Imaging ancient and mummified specimens: Dual-energy CT with effective atomic number imaging of two ancient Egyptian cat mummies

James Bewes, Anthony Morphett, F Donald Pate, Maciej Henneberg, Andrew Low, Lars Kruse, Barry Craig, Aphrodite Hinson, Eleanor Adams

    Research output: Contribution to journalArticle

    2 Citations (Scopus)

    Abstract

    In mummified animals and humans, soft tissues like skin and muscle become more dense over time due to dehydration. At the same time, bone becomes less dense as marrow is replaced by air. This is a problem for the radiological examination of ancient specimens, as currently used methods such as single-energy CT and MRI rely on density and water content to produce tissue contrast in an image. Dual energy CT with effective atomic number imaging overcomes this problem, as the elemental constituents and consequently effective atomic number of a specimen remain relatively constant over time. This case study of two ancient Egyptian cat mummies demonstrates that effective atomic number imaging can differentiate desiccated soft tissues from low-density bone in ancient remains. Effective atomic number imaging has the potential for superior tissue contrast resolution when compared to single energy CT and can be used to provide new paleoradiological perspectives.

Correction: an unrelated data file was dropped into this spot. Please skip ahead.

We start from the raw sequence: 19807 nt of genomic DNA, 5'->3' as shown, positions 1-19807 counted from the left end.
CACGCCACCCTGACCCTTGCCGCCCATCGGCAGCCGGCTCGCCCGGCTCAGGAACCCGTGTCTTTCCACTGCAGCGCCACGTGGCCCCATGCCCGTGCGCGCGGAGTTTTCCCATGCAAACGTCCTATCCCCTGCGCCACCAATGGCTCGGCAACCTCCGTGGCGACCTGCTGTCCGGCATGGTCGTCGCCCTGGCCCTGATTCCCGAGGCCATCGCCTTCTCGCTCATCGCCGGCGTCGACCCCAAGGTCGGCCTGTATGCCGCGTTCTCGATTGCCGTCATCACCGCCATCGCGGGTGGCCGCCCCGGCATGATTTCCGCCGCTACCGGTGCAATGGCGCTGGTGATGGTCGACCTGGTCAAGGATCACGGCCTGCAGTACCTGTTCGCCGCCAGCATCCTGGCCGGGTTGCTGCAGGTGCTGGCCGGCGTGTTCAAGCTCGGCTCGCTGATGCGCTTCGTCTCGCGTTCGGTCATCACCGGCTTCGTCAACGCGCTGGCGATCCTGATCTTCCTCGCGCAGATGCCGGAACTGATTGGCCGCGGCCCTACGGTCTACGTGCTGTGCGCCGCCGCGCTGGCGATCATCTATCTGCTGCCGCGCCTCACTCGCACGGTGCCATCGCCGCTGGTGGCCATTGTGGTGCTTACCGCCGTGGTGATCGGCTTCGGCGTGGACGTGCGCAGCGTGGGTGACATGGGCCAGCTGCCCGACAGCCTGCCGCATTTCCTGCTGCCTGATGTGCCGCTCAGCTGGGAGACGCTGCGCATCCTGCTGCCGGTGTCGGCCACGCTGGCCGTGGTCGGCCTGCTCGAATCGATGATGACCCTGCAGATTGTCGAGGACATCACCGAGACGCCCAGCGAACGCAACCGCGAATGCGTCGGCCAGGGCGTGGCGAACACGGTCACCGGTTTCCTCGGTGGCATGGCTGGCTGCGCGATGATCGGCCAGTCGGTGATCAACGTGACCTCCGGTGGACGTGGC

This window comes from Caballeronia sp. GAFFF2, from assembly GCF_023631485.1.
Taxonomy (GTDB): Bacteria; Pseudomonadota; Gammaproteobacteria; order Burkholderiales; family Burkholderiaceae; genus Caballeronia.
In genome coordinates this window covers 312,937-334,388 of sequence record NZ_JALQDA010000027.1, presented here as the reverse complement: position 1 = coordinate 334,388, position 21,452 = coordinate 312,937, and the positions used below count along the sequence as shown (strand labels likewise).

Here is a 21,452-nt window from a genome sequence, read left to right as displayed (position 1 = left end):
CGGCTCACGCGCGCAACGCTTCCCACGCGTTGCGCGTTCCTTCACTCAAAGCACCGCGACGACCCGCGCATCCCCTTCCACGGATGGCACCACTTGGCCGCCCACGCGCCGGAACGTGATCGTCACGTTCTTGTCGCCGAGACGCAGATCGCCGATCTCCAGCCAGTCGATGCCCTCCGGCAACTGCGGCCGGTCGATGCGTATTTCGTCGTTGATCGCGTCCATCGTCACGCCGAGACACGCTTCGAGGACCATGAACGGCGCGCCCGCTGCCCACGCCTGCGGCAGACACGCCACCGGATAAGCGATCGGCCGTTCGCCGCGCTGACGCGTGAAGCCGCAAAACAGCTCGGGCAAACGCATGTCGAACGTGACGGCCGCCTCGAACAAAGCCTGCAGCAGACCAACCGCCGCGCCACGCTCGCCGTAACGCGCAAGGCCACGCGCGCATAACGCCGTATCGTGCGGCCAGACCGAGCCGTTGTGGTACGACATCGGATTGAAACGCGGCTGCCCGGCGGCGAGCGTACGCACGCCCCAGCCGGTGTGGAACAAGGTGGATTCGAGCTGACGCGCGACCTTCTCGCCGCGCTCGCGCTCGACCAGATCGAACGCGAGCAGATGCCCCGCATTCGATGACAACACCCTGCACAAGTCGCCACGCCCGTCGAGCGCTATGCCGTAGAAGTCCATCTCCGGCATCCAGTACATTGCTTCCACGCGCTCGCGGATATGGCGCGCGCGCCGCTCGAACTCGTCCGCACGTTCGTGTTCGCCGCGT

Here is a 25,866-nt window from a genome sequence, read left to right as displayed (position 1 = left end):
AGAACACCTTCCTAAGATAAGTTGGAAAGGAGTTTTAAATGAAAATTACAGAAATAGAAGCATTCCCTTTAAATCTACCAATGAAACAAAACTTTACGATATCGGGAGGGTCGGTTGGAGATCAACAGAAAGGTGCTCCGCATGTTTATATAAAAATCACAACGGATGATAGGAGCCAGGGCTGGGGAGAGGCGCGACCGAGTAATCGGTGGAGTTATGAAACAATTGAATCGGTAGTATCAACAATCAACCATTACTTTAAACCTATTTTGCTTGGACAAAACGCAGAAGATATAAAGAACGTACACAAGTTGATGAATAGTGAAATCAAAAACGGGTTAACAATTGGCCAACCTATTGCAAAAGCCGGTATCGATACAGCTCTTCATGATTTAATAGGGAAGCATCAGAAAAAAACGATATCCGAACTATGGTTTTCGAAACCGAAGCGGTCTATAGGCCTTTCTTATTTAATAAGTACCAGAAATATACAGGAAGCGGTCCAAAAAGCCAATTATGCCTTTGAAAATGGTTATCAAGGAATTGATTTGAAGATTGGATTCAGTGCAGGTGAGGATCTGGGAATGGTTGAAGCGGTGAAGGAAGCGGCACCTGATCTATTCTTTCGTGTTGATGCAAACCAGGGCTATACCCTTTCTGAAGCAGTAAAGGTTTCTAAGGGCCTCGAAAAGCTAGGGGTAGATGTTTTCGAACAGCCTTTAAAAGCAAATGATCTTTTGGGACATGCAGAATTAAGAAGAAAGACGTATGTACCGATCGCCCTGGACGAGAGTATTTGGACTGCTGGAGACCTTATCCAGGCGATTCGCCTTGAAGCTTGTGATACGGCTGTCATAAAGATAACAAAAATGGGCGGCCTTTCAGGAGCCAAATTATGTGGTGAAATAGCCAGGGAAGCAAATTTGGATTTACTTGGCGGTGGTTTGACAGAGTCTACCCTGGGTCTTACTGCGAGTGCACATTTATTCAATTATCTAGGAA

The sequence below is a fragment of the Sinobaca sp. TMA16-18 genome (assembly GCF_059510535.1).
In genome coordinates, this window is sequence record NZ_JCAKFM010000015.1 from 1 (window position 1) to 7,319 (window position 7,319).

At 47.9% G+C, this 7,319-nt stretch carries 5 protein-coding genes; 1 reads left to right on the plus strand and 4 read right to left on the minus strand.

Original languageEnglish
    Pages (from-to)173-177
    Number of pages5
    JournalJournal of Archaeological Science: Reports
    Volume8
    DOIs
    Publication statusPublished - 1 Aug 2016

    Keywords

    • Ancient Egypt
    • Animal mummies
    • Computed tomography
    • Dual-energy CT
    • Effective atomic number
    • Mummies
    • Paleopathology
    • Paleoradiology

    Fingerprint Dive into the research topics of 'Imaging ancient and mummified specimens: Dual-energy CT with effective atomic number imaging of two ancient Egyptian cat mummies'. Together they form a unique fingerprint.

  • Cite this